A revocable trust is an agreement between a grantor and trustee where it transfers profit generating assets to the trustee. However, the grantor is still able to generate income from the assets. The grantor is also able to change the terms of the agreement at any point during his/her lifetime. This last point is the difference between a revocable trust and an irrevocable trust.
Many use revocable trust estate planning to pass on a family company or perhaps some other part of the grantor’s estate to a revocable trust beneficiary. Beneficiaries are usually the grantor’s immediate family, but it can be anyone established within the contract. The main benefit is that the assets will be transferred to who the grantor desires. The grantor can still generate cash flow from the assets as well. Another primary benefit is that the grantor can change the terms at anytime to accommodate the grantor’s changing needs.
For example, Bob owns a bicycle shop chain named Pedal Bikes Co., which is a Sole Proprietorship. He has two sons and would like them to take over the company whenever he has passed away. Bob talked to his lawyer. The lawyer advised Bob that he should start up a revocable trust. The assets are then transferred to the newly formed Pedal Bikes Partnership under the revocable trust agreement. The two sons start running the chain while Bob comes into help them every now and then and provide oversight. Bob also receives payments from the company under the trust agreement.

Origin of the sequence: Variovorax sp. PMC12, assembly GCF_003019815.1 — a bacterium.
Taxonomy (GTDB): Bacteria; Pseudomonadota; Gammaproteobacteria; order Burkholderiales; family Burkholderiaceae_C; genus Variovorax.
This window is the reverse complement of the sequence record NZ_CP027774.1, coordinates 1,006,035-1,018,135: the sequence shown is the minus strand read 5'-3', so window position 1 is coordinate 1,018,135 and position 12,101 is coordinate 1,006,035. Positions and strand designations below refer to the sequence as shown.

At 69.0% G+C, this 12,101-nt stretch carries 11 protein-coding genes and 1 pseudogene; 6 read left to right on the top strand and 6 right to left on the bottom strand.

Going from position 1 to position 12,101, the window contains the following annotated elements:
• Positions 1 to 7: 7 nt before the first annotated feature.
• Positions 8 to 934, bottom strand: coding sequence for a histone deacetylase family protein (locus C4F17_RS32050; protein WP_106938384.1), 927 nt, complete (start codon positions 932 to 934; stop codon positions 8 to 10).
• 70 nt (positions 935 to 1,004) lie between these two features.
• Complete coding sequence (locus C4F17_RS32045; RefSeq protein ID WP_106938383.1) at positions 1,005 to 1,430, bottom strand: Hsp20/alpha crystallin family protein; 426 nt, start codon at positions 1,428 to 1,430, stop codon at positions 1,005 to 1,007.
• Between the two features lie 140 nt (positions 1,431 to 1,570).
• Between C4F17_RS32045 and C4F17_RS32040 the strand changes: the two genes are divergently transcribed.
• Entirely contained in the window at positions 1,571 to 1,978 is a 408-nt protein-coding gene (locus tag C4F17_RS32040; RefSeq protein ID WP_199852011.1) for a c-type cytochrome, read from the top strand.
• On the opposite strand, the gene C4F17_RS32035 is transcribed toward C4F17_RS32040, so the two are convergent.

When Bob passes away, the assets are then considered permanently transferred and are completely absorbed into the newly formed partnership. However, if one of Bob’s sons or both of them do not want to run the chain then Bob has the ability to change the terms of the contract to one of the sons or another party. This also insures that Bob receive payments in his later years and that his legacy lives on through his bike store chain.